Feminist, Fictionista, Foodie, Francophile

Saturday, May 31, 2014

Coriolanus...Hiddleston versus Fiennes

Coriolanus is one of my favorite Shakespeare plays and I didn't come to appreciate it until long after I was out of school.  (My introductory Shakespeare class was taught by a noted Shakespeare scholar who was hands down, the most boring teacher I ever had.) In a way, the title character, a Roman general who hates the plebian rabble, is a hero for the one percent. In one of the play's most famous lines, he compares the idea of plebians controlling patricians  as crows pecking on eagles. Caius Martius sees himself as an eagle and his inability to deal with the "crows," much less respect them leads to his downfall.


There is currently a very good versions of the play available on dvd. Tthe 2011 version directed by and starring Rafe Fiennes as the title character is terrific. It costars Vanessa Redgrave as his mother, one of the great middle-aged female characters in the Shakespeare canon and Gerard Butler as the enemy who becomes an unlikely ally. (He's good too.) Fiennes is terrific. I don't think he's been this good since Schindler's List. It's a ferociously masculine peformance and his rage at the rabble is mesmerizing.

there's also another version of the play currently making the rounds of the specialty movie circuit, a filmed play version from England's National Theatre starring Tom Hiddleston. I missed it when it played locally, and I can only hope that it'll be available for home viewing soon. I would have said Hiddleston was a bit too young to play the character, but as you can see from the trailer below, he inhabits the character like he was born to it. (Anyone who saw him in The Hollow Crown already knows what a strong Shakespearean actor he is, and his Coriolanus looks like a treat.) Cojpare the two trailers and you decide.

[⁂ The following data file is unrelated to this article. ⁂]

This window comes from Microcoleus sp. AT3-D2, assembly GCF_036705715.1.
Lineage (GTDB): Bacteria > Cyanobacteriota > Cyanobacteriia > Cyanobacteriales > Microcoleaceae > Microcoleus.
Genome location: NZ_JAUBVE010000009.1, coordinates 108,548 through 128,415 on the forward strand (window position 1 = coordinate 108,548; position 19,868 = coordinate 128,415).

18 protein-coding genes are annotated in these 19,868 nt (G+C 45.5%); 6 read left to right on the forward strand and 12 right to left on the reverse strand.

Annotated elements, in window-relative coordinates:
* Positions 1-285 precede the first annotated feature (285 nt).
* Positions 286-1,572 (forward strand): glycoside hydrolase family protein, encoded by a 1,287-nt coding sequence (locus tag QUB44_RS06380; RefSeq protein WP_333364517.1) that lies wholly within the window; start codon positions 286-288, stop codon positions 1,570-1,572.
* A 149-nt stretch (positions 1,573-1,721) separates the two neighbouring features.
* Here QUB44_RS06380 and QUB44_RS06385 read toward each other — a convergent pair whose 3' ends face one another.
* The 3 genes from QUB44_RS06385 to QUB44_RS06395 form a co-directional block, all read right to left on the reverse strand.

Friday, May 30, 2014

Return of Summer of the Shakespeare...

It's going to be an amazing summer for Shakespeare geeks and I have decided the way to celebrate it is to embark on the long-delayed stories I've wanted to write for my "Shakespeare Noir" collection. Over the course of the summer I'll publish the stories here and tie them together with various and sundry posts about what's going on in the Shakespeare-verse. Yes, it will be all Shakespeare, all the time. At least for the summer.  And you know Shakespeare is still relevant when he has his own "Hey Girl" posters.

A Picture Launches a Series!

Photographed by NejroN
I spend a lot of time looking at images. I'm a fan of Pinterest (which was a total surprise to me) and I also like to browse the stock photo banks like Dreamstime and Big Stock. Because I've got a couple of books coming out soon and they need covers, I activated a month's subscription over at Big Stock and have been happily downloading images for the past week. And that's how I cam across this image. It's one of maybe a dozen using the same models in a variety of poses and (in the woman's case) vintage dresses.
I took one look at those photos and I saw a series about stylish vampire lovers (Think The Thin Man meets The Hunger). His name is Theo. Hers is Miranda. Or maybe she is Thea and he is James. Perhaps she was Russian in a former life,.